Network crashes continue to trouble digital business

17 July 2018

The London Stock Exchange and Visa are the latest organisations to experience network outages, causing significant disruption to markets and customers.

A technical software issue was to blame for the late opening of the London Stock Exchange (LSE) on 7th June, the first major outage of its kind in seven years. Market traders were left frustrated when the stock exchange opening was delayed by one hour, with some market participants criticising the LSE’s contingency planning, given the market’s reliance on IT.

The LSE last suffered a major outage in 2011, after it moved to a new IT platform. A failed software upgrade resulted in a three and a half hour outage for the New York Stock Exchange in 2015, which earned the exchange a regulatory rebuke and USD 14 million fine. In May this year, a hardware glitch disrupted trading on the Toronto Stock Exchange in Canada for 72 minutes and eventually led to the exchange’s early closure.

The LSE outage came just days after payment card company Visa was hit by a “rare defect” in a data centre switch, which caused widespread disruption for retailers in Europe. During the 10 hour outage, some five million credit card transactions were refused, with 35% of transactions failing at peak times.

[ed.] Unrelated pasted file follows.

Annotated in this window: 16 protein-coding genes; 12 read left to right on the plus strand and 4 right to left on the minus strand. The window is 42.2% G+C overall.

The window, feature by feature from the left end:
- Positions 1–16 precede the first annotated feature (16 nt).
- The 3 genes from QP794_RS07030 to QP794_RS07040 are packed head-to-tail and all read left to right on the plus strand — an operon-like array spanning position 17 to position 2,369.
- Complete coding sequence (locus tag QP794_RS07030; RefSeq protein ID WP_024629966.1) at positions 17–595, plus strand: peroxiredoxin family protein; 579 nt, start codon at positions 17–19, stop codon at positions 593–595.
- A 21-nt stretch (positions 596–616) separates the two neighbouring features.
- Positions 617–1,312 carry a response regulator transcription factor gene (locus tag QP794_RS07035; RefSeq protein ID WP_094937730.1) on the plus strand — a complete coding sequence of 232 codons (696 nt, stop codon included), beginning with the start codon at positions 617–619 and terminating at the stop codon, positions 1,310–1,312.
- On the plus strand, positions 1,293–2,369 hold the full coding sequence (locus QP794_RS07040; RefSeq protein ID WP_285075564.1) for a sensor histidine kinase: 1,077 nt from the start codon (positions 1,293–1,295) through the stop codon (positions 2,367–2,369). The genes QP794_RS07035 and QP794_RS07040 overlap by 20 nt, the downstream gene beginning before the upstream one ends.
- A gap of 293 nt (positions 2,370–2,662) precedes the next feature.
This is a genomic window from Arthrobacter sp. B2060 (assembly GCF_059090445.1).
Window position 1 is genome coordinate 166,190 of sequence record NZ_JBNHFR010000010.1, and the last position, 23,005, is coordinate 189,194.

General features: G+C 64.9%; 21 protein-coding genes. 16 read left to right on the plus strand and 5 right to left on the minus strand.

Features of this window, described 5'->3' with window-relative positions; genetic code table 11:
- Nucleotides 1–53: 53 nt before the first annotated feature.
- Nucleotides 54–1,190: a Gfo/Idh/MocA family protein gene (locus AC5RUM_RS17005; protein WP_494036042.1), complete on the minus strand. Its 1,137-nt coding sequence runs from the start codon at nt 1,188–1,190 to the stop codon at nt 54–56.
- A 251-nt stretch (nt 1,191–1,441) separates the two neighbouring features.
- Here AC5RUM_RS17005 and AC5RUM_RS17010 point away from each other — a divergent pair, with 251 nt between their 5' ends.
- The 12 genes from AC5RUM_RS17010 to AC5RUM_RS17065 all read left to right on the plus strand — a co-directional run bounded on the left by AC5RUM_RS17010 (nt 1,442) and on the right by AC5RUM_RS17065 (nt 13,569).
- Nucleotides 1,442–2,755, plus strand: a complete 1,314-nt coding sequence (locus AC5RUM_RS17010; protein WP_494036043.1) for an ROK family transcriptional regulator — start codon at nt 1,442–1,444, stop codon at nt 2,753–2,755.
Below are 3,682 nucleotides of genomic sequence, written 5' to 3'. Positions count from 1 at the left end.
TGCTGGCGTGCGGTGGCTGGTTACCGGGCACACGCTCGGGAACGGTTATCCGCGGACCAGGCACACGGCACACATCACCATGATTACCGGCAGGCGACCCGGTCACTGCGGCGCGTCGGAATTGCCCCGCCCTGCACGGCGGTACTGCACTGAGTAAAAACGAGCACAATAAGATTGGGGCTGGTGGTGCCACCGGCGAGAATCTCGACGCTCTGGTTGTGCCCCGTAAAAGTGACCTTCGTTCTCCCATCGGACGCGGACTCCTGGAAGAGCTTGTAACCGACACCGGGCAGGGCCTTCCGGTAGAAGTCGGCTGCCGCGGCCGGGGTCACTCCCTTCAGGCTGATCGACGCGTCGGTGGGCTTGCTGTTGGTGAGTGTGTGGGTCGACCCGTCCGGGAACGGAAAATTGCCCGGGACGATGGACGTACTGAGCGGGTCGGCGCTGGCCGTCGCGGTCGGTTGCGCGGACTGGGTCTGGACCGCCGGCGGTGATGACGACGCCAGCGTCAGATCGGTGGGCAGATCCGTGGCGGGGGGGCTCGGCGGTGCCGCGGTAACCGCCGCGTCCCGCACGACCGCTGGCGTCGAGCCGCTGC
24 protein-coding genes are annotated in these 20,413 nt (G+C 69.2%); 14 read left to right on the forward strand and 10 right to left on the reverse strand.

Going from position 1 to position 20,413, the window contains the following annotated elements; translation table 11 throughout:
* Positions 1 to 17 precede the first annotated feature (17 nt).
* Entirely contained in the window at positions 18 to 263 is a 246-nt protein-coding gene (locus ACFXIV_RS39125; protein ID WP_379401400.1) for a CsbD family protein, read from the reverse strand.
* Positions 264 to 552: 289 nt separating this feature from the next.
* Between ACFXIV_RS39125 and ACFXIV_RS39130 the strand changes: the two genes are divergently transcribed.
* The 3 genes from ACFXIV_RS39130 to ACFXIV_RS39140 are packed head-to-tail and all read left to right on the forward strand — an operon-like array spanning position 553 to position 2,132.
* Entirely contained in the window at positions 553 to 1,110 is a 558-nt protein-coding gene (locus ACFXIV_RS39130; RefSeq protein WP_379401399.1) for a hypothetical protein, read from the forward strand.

Visa’s technical problems added to the woes of UK financial services, already dealing with the reputational fallout of internet banking outages. TSB Bank’s customers suffered over a month of disruption following the migration of customer data to a new IT platform.

Customers at Tesco Bank also suffered service disruption in June, after an IT glitch brought down online and mobile banking sites. Sainsbury’s Bank also experienced problems with its payment card settlement and online banking, following a systems upgrade in late June.

The outages have raised questions about the resilience of banking and payment systems, as more and more financial transactions move online. A recent report predicted that phone banking apps will soon overtake internet banking, while more people are now thought to use phone banking apps than visit their high street bank branches.

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Despite the redundancies built into IT systems, network outages continue to be prevalent. There are steps that companies can take to reduce the risks of system migration, while the residual risks are often insurable in the cyber insurance market. Retailers that are reliant on payment card services can also buy cover for disruption to third party service providers under cyber insurance.

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For further information, please contact Sarah Stephens, Head of Cyber, Content and New Technology Risks on